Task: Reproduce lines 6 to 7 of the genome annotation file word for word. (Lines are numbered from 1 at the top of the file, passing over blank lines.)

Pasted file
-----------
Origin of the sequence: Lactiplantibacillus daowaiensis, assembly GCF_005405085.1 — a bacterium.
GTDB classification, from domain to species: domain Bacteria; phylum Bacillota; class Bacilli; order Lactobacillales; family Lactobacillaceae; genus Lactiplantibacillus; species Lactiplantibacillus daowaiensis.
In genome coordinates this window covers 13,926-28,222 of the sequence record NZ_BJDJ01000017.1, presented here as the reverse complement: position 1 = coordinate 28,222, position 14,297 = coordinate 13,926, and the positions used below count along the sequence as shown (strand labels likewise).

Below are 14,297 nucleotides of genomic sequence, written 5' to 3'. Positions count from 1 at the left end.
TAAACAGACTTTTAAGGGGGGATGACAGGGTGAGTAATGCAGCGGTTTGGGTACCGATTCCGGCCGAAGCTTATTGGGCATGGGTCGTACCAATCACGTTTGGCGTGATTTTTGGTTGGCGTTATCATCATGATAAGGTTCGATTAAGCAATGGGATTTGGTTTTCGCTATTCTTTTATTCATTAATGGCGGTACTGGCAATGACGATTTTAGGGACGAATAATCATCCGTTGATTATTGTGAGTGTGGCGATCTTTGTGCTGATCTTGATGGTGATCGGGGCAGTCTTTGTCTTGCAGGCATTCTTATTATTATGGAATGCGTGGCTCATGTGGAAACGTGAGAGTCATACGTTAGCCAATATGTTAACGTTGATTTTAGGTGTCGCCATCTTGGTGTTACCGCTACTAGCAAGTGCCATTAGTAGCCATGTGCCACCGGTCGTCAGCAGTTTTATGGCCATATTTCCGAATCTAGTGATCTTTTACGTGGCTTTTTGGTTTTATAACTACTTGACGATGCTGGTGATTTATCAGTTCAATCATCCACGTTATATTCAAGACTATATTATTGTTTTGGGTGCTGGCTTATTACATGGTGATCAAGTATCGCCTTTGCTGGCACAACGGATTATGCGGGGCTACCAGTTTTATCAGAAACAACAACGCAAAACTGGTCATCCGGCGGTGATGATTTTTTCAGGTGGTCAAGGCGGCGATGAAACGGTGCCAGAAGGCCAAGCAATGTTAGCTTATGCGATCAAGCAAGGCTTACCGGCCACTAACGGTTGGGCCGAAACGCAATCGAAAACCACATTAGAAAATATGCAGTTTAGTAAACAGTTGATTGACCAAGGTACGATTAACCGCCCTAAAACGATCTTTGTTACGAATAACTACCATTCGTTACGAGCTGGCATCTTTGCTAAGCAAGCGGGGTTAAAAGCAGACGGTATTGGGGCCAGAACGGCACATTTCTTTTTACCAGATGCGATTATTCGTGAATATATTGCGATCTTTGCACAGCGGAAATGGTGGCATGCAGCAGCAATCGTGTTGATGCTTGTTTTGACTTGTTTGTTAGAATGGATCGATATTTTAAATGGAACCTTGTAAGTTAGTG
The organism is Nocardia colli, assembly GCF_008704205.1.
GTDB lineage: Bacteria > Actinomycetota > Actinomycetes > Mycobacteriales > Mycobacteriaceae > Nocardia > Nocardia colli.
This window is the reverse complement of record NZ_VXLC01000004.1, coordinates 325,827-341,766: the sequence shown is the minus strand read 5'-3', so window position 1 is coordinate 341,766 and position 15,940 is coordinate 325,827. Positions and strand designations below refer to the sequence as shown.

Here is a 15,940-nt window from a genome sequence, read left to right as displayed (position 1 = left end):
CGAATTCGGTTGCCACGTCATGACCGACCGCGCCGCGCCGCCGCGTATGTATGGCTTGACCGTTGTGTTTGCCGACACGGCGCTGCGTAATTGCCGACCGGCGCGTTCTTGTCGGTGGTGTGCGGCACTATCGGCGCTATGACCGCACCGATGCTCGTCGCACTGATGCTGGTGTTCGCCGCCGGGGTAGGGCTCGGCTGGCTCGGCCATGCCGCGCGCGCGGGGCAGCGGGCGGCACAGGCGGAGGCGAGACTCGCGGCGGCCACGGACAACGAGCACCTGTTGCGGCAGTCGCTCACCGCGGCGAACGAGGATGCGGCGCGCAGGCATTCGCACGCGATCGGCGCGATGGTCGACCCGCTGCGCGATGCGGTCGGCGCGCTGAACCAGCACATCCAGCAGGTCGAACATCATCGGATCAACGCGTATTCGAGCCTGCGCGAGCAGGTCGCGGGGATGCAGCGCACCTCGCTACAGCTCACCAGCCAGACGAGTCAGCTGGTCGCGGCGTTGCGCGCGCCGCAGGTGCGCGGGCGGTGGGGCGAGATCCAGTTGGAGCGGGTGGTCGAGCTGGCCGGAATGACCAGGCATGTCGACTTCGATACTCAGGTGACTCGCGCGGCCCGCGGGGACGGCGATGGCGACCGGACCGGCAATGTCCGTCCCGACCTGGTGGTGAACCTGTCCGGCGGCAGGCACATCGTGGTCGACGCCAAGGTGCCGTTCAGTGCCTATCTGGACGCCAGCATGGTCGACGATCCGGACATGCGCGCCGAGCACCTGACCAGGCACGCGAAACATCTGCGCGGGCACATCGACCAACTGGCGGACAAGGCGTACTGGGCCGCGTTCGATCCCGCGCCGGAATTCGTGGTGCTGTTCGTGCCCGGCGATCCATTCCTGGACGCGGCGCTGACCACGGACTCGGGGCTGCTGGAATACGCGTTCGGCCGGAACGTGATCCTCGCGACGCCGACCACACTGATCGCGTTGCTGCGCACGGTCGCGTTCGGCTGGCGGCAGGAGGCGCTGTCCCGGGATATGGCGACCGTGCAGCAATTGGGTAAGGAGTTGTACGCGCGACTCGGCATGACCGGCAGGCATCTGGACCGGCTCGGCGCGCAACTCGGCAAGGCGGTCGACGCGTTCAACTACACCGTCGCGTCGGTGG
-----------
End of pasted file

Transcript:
The organism is Nocardia colli, assembly GCF_008704205.1.
GTDB lineage: Bacteria > Actinomycetota > Actinomycetes > Mycobacteriales > Mycobacteriaceae > Nocardia > Nocardia colli.